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What to Discuss or Not Discuss at Your Retreat

Source: Partner Insights

The retreat process should continue throughout the year, not just for a few days in the fall.

Retreats should help firms focus on new horizons. They should end with an understanding of what the firm is going to do differently in the future. Before conducting a retreat, agree on its purpose. Then create an agenda. During the retreat, make decisions on actions to be taken. Then work on post-retreat work.

Here are some subjects not to discuss at your retreat:

  • Allocation of income to partners.
  • Compensation of staff.
  • Recruiting.
  • Accepting new partners.
  • Firm administration (e.g., billings, collections, etc.) and the role of the administrator.
  • Budgets.
  • Marketing plan.
  • Analysis of earnings.
  • Quality control.

These should be reserved for regular partner meetings.

Here is what you should discuss:

  • The most important ingredient in the firm’s success — and its impact going forward.
  • The most important threat to the firm’s survival — and what to do about it.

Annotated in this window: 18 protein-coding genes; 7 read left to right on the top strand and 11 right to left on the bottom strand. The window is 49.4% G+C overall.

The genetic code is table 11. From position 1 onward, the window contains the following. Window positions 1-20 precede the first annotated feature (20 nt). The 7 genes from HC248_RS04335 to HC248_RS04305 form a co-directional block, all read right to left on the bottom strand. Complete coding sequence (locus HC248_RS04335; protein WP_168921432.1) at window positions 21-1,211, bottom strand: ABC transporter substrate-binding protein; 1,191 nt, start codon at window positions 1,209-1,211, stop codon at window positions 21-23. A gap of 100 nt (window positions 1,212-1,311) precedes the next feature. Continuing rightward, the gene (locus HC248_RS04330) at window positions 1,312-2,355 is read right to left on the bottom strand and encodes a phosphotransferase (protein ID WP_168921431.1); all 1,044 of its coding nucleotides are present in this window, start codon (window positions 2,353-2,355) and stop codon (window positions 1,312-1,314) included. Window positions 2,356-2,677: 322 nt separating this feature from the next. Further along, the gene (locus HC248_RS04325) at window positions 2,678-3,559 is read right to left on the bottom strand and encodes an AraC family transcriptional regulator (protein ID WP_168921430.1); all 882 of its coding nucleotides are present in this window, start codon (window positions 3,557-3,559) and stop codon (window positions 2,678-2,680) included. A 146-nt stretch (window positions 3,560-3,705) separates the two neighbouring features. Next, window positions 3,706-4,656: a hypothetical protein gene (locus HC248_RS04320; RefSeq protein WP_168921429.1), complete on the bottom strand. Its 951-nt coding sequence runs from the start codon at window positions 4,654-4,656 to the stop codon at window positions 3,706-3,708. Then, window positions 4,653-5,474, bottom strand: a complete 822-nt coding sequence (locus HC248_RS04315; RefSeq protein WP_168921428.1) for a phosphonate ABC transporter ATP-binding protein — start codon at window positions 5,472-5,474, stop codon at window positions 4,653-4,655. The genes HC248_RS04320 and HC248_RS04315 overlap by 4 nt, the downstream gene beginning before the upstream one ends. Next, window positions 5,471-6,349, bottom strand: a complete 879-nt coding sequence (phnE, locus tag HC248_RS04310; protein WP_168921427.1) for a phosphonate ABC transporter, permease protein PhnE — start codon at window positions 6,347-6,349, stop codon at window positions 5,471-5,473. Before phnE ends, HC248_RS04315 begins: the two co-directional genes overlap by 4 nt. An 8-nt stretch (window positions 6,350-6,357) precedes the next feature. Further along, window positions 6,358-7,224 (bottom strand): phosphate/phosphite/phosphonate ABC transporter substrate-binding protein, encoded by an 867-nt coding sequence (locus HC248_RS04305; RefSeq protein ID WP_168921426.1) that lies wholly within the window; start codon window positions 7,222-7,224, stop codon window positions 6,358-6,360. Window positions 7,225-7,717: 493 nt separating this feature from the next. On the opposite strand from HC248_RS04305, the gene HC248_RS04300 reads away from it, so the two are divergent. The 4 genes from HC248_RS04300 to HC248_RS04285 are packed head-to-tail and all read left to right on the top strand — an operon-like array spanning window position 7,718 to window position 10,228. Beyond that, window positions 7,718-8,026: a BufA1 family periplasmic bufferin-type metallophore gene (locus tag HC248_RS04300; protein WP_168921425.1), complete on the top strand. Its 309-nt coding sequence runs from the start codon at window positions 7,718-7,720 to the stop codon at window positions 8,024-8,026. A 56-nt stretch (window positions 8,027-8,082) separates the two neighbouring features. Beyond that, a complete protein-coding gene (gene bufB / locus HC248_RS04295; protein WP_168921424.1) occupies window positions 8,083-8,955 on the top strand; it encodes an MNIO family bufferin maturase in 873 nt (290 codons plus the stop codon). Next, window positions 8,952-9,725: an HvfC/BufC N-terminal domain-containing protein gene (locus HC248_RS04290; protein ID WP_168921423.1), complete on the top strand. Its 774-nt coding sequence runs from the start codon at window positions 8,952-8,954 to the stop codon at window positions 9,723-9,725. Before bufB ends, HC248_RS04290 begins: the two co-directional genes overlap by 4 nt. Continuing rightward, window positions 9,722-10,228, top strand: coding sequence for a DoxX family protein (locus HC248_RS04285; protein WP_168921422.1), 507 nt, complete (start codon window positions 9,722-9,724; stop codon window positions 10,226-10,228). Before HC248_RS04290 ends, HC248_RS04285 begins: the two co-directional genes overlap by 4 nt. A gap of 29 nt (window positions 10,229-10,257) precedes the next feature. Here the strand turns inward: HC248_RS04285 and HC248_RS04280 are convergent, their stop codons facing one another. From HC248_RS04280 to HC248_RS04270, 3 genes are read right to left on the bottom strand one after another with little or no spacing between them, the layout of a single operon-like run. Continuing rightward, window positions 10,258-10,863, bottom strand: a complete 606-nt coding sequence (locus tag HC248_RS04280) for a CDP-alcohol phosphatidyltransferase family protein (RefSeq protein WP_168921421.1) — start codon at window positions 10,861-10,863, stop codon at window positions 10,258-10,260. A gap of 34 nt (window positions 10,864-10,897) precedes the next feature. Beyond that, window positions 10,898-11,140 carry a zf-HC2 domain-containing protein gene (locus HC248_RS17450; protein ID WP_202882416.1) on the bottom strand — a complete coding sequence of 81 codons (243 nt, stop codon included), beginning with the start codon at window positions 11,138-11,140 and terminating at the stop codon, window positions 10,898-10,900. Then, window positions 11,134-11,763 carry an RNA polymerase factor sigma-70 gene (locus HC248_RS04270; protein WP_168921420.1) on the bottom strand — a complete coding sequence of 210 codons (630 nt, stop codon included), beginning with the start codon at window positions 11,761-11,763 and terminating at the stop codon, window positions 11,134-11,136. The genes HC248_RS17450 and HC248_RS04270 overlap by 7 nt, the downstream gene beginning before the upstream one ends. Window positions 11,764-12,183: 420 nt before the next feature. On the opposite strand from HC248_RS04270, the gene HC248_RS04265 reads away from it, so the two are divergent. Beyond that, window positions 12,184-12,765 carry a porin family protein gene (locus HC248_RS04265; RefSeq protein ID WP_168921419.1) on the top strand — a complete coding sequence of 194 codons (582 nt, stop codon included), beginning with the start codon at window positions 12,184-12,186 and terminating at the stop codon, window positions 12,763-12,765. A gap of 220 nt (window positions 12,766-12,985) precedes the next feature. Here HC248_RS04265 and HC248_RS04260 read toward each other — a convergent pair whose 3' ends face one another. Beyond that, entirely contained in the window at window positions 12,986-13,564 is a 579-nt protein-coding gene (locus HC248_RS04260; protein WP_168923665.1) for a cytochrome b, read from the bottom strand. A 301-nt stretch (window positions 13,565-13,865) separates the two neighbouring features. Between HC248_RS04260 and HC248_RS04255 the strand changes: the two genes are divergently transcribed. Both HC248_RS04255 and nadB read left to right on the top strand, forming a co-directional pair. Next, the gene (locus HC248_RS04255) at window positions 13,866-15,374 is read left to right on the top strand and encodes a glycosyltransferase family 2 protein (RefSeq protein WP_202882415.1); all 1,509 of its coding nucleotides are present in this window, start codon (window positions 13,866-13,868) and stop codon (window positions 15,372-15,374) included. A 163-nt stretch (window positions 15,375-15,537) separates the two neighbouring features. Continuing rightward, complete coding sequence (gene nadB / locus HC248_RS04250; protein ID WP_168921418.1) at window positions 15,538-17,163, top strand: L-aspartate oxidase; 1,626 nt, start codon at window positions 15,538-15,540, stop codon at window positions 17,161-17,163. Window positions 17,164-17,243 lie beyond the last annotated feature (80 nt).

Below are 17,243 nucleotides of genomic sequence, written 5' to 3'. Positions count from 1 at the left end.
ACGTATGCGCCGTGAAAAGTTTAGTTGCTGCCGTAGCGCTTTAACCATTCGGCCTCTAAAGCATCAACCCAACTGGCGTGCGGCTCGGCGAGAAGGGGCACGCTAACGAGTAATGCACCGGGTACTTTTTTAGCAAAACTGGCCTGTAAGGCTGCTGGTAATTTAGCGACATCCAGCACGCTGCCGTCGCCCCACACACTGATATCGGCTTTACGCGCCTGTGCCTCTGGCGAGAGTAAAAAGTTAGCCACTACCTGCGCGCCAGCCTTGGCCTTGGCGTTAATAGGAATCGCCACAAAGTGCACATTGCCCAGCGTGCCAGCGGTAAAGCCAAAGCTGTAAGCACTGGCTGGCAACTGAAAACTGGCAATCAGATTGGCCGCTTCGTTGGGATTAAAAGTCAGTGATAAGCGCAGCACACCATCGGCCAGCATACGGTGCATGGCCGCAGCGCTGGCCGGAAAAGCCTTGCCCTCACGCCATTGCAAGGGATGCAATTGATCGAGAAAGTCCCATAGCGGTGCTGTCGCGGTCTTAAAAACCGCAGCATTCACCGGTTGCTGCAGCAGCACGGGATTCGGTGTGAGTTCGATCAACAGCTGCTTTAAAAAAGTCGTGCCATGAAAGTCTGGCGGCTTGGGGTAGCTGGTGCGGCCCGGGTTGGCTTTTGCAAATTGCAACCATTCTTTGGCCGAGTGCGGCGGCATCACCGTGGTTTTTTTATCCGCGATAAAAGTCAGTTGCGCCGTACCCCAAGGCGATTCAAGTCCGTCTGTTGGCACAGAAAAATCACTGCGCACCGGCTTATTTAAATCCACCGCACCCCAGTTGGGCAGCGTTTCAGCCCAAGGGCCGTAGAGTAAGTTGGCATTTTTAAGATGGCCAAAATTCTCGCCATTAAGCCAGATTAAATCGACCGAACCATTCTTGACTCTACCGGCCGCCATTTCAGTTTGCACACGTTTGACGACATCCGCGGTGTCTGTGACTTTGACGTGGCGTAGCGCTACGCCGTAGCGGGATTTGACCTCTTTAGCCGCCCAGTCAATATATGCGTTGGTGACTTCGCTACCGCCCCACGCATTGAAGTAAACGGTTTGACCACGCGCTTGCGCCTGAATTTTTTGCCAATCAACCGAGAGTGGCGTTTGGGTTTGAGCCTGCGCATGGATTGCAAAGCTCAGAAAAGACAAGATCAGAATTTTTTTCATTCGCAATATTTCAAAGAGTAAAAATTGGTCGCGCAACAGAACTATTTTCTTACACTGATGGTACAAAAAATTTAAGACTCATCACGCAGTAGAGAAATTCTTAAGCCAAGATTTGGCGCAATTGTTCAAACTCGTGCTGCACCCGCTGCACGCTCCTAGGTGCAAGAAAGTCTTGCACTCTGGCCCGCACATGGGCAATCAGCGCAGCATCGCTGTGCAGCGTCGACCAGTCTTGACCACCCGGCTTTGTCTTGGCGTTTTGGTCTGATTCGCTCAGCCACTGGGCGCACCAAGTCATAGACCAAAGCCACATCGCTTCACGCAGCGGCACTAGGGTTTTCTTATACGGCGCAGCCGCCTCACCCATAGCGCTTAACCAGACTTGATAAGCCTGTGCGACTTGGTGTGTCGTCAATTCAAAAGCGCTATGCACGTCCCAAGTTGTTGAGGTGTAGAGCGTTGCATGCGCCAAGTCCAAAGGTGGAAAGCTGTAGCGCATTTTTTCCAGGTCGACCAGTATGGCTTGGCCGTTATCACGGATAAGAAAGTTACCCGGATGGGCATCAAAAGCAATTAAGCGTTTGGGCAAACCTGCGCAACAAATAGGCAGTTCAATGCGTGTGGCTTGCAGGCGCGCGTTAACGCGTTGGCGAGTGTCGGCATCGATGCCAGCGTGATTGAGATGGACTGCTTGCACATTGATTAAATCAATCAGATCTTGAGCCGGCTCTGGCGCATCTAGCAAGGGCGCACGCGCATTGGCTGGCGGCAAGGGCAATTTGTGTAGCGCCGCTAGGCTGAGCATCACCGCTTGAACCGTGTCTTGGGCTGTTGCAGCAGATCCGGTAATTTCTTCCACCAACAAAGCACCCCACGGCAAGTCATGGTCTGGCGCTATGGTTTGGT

• Business systems/processes that need improvement.
  • How to be a growth firm.
  • How to be a learning organization.
  • How to improve client service.
  • Succession planning, including possible mergers or acquisitions.
  • Different worries or top-of-mind issues of younger v. older partners. For older partners it may be retirement funding, possible sale of the firm, etc. For younger partners it may be the future size and ownership of the firm, how retirement benefits will be paid, etc.

For the complete article, click here and select Planning Your Next Retreat and order the free article.

From Partner Insights, Aquila Global Advisors, LLC, January 15, 2008, www.aquilaadvisors.com.

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